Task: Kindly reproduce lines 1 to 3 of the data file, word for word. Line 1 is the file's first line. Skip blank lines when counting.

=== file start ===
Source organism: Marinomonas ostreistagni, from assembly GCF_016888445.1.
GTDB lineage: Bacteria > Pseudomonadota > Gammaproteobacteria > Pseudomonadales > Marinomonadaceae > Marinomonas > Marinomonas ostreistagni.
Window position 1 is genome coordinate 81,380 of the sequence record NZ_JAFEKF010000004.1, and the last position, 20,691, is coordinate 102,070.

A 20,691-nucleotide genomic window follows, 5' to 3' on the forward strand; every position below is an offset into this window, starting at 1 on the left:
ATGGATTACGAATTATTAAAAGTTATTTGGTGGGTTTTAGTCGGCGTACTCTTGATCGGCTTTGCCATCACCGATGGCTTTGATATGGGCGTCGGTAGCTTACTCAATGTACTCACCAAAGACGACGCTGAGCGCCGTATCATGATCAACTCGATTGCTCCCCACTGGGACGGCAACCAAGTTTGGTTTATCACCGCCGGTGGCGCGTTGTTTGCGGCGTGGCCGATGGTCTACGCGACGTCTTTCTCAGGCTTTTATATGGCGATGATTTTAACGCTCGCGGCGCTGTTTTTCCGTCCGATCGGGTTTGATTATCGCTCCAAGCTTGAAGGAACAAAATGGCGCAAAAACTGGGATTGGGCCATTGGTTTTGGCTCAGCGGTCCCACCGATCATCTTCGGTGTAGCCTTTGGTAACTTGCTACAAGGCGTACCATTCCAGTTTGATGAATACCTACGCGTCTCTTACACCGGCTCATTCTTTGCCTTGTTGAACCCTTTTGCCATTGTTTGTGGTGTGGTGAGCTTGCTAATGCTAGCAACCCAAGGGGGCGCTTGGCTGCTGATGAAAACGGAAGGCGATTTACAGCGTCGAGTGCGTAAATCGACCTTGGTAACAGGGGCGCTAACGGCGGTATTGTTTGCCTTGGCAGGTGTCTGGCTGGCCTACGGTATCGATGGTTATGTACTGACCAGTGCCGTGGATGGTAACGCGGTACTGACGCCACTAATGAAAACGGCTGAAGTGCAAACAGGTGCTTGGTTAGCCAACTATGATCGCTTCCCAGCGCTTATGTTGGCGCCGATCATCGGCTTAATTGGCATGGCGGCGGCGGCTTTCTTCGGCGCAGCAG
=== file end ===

Source organism: Marinomonas ostreistagni, from assembly GCF_016888445.1.
GTDB lineage: Bacteria > Pseudomonadota > Gammaproteobacteria > Pseudomonadales > Marinomonadaceae > Marinomonas > Marinomonas ostreistagni.
Window position 1 is genome coordinate 81,380 of the sequence record NZ_JAFEKF010000004.1, and the last position, 20,691, is coordinate 102,070.